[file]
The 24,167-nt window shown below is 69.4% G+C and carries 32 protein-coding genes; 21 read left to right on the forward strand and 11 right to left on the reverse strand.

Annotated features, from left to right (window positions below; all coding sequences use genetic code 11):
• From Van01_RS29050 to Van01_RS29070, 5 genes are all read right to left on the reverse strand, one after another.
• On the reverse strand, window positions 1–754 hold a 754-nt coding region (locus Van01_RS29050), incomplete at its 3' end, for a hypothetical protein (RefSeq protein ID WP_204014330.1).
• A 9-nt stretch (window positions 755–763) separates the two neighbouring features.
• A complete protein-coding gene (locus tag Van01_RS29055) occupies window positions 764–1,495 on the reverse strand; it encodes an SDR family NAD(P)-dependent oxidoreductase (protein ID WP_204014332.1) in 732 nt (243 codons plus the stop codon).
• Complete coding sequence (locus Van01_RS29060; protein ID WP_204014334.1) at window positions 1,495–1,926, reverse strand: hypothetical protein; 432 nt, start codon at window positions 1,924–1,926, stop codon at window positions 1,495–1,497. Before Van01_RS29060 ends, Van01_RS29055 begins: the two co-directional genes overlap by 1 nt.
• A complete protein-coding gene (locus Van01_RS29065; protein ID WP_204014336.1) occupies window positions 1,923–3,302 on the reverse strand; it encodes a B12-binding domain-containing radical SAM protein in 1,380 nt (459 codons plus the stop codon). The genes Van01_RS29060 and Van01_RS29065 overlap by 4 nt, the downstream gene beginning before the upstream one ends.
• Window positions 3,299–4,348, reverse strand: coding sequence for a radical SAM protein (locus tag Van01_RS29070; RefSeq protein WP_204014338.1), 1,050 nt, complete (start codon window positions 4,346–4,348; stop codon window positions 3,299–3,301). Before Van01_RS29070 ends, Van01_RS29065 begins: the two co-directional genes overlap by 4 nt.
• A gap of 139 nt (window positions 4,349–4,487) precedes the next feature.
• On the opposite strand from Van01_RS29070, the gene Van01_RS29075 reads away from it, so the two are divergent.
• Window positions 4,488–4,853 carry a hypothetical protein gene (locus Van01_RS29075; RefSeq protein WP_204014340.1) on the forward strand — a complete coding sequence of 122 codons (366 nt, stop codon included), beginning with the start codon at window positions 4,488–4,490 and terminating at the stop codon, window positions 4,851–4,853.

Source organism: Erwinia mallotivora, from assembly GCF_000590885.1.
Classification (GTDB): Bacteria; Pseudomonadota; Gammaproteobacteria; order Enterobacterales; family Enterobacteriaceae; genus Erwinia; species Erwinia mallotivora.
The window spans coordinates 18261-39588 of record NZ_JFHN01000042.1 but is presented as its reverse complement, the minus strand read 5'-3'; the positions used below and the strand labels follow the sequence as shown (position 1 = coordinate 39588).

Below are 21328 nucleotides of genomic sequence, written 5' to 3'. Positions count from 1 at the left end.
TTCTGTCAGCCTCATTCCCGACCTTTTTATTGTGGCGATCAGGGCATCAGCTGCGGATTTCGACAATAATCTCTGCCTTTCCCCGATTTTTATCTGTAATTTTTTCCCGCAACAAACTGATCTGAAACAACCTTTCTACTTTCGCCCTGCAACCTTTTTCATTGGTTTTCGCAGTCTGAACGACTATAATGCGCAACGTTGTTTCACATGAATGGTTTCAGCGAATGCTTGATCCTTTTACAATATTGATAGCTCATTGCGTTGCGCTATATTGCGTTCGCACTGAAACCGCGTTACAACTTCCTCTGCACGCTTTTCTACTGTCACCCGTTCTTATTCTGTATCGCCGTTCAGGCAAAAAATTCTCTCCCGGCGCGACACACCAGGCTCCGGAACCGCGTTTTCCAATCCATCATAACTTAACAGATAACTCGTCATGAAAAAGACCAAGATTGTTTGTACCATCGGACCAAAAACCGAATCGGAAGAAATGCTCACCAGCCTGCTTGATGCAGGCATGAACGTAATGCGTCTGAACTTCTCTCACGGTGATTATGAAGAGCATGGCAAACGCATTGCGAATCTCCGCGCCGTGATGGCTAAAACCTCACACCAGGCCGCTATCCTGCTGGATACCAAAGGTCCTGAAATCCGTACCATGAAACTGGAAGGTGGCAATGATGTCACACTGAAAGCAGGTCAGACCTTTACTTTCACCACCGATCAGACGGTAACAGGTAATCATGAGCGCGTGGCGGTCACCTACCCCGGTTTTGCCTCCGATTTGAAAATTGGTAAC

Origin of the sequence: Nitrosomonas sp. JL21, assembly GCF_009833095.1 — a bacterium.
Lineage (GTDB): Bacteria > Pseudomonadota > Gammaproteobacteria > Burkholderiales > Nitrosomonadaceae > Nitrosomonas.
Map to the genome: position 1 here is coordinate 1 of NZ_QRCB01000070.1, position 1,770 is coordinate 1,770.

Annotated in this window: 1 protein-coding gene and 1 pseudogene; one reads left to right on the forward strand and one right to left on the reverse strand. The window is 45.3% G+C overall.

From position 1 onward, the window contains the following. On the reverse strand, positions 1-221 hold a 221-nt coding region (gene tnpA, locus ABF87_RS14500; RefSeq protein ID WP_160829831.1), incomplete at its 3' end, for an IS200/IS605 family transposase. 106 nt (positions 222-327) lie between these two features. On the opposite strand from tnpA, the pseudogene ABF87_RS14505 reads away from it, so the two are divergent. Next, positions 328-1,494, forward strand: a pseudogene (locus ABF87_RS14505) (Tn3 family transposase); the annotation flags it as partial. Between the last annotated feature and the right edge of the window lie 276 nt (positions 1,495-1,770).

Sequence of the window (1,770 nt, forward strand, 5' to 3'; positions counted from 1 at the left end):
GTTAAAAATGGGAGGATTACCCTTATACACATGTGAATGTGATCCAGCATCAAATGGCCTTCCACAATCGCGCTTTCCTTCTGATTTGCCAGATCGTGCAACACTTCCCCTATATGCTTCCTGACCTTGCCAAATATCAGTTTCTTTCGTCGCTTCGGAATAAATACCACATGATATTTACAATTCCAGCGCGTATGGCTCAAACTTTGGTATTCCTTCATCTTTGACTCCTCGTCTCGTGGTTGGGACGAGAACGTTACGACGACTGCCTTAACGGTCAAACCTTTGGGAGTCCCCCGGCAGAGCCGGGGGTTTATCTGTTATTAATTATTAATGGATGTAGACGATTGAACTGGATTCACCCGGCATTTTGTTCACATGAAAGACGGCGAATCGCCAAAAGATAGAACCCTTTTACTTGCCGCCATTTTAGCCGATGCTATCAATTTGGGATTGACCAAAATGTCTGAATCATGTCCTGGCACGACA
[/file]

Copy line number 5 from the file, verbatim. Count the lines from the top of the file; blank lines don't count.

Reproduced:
• A 9-nt stretch (window positions 755–763) separates the two neighbouring features.